But if one opts for an approach which takes into account the articulation of elements rather than their form or their identity, if the density of the varying distribution of points and their migration induces a labile diagram of these endlessly proliferating links, a good many inroads across territories can be envisioned.
In the series of pieces “Psyché-Cité/Transversales“ (2005-07) I became interested in the relationships which can be established between sound space and urban space, between the sound body, the psychic body and its technological and urban excrescence.
The structure of the urban space, with the complexity of its connections, can be considered as a fantasy construction, which is intended to compensate for the deficiencies of the body, a gigantic collective and artificial organism, a huge crossroads of trajectories which thus suggests the multiplicity of the associative chains of the unconscious.
But does this structure of objects and spaces influence the organization of the psychic structure or is it a projection thereof? Are Man’s material constructions only reproductions of the organizational laws of matter on a microscopic (particles, cells) or macroscopic level (more visible shapes)? Can the outside help us to apprehend the inside?
From this questioning came the idea of extending my writing to the quest for a kind of hybrid sound territory, half-way between organic and mechanical matter, where the boundaries between inside and outside would vanish, in which microscopic elements would cross categories (like the DNA transplants carried out by geneticians, which cause certain elements to cross over from one species to another).
What is at work is the impact that microscopic phenomena and behaviours can have on matter and forms.
Within this perspective, other fields of knowledge (genetics, psychophysiology, particles physics, nanosciences) have been added to psychoanalysis because they also explore these phenomena which present the specificity of a similar principle of linking minimal elements which generate an elasticity of matter, whether verbal, meaningful or chromosomal and cellular. One can thus put together the chain of nucleotides which constitutes DNA and the chain of signifiers described by psychoanalysis. The neuronal network can evoke the subway network.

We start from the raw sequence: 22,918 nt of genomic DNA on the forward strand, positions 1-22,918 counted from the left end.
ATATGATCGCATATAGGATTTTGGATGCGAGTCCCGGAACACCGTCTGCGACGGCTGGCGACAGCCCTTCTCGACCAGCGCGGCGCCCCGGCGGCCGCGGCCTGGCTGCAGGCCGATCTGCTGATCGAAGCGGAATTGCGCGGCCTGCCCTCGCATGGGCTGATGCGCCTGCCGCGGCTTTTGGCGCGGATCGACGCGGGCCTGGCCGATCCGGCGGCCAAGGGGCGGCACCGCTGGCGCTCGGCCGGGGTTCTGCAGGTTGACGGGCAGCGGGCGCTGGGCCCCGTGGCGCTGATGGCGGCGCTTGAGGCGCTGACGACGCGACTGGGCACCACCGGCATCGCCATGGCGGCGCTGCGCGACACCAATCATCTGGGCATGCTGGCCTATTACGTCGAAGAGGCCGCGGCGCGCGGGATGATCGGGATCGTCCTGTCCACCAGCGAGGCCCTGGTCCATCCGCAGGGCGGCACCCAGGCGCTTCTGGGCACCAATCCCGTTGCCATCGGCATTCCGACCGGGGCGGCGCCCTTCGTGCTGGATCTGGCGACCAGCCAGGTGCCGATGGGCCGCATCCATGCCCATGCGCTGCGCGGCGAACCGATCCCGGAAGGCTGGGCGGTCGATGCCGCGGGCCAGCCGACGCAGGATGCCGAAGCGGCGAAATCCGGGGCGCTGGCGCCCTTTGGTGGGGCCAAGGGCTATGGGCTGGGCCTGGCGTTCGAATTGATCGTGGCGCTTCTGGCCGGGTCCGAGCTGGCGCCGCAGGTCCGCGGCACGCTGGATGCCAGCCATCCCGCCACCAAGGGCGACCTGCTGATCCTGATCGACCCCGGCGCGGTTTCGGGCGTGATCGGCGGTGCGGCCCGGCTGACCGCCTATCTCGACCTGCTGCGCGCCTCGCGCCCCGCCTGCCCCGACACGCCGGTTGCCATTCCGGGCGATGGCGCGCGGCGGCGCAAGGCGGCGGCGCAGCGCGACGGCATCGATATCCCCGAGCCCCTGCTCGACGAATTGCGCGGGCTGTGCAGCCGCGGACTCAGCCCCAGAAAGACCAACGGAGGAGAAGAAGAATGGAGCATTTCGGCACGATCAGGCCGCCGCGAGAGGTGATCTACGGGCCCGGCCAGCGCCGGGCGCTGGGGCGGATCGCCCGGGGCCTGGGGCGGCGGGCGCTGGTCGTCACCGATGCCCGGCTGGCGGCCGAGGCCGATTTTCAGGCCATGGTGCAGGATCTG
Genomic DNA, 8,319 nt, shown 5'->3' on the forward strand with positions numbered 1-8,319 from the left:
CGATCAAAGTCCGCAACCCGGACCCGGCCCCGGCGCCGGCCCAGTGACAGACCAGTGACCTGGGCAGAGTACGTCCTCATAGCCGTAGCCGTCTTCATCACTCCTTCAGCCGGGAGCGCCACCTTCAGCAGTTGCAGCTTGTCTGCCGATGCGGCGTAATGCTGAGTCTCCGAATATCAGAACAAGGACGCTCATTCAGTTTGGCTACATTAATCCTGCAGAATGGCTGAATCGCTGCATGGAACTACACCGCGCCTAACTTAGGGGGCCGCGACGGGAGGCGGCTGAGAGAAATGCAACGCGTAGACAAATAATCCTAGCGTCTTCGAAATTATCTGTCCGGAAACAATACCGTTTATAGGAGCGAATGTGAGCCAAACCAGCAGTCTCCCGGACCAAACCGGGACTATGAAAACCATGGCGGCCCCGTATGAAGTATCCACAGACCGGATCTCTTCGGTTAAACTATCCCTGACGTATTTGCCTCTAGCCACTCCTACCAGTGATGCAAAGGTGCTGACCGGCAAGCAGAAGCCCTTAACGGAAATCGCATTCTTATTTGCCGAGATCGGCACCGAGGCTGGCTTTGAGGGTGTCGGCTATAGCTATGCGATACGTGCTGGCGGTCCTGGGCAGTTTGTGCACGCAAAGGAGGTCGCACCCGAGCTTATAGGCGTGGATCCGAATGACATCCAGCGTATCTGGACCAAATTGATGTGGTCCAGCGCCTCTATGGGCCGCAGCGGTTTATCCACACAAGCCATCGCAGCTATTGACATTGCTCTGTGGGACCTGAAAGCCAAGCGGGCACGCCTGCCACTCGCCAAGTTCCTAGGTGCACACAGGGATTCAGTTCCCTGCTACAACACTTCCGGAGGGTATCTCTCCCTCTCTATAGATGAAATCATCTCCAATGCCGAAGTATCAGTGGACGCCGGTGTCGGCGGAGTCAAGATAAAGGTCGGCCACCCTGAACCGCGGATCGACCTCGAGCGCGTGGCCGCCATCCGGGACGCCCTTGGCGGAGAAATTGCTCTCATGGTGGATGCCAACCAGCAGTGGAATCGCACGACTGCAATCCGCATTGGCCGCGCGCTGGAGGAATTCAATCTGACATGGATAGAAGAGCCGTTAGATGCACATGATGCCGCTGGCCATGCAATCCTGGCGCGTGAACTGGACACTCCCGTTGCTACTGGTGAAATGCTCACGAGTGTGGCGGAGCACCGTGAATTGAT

From these different scientific approaches which turn our conception of the world upside down, it becomes interesting to envisage musical matter as any matter, i.e. full of vibrations which one can imagine and transcribe as cerebral waves (a kind of “electro-musicogram”), and made up of varying links (permutations, extensions...) which form “sound molecules” and can undergo mutations (in “Mutatis mutandis” - 2008 -, the musical material allows errors of reduplication similar to genetic errors).
These structural patterns are therefore very rich in potentialities for the writing of a music articulated on the lines of unconscious processes (psychoanalytical aspect), of a “musical genetics” (physiological or neurophysiological aspect), of a “nanomusic” (reference to nanosciences, on the microbiological, microphysical or microchemical level), the sound field being considered only as one of the possibilities of the infinite field of matter.
Clara Maïda, June 2009
(*) a combination of the French words "pulsion" meaning impulse, and "sons" meaning sounds.